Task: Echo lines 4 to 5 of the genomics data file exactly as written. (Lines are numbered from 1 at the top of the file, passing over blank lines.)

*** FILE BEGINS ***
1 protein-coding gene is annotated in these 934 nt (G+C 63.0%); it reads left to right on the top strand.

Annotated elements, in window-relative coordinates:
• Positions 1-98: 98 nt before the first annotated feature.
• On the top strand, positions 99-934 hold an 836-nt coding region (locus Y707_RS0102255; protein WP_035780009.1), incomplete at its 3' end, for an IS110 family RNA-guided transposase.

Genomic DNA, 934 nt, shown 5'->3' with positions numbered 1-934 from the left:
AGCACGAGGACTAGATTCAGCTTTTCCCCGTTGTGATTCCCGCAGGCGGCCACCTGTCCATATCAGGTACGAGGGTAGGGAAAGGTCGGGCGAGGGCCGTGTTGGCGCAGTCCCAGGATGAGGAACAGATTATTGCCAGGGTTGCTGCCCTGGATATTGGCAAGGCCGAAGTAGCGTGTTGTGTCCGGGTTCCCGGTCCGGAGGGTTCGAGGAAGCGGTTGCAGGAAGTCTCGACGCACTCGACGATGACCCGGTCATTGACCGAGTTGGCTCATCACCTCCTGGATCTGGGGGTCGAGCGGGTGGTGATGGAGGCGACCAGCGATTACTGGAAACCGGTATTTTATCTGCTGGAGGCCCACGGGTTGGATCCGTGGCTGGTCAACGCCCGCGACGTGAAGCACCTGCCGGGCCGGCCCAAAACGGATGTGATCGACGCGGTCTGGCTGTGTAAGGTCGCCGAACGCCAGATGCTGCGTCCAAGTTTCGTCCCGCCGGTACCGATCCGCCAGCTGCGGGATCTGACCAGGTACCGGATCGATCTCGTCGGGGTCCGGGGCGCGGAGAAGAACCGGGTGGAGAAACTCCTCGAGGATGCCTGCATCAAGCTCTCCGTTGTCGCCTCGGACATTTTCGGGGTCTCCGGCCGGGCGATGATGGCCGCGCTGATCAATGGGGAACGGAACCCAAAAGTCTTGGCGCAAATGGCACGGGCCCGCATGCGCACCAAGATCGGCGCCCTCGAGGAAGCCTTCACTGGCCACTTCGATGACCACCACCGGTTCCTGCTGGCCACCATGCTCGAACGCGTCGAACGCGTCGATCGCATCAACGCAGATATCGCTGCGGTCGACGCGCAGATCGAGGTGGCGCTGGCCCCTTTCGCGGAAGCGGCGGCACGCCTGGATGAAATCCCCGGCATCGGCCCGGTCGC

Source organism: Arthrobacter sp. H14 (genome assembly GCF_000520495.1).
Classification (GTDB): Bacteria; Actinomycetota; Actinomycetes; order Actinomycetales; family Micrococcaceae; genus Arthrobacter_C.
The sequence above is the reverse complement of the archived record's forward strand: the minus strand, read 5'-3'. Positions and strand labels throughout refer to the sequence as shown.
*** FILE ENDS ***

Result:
• On the top strand, positions 99-934 hold an 836-nt coding region (locus Y707_RS0102255; protein WP_035780009.1), incomplete at its 3' end, for an IS110 family RNA-guided transposase.

Genomic DNA, 934 nt, shown 5'->3' with positions numbered 1-934 from the left: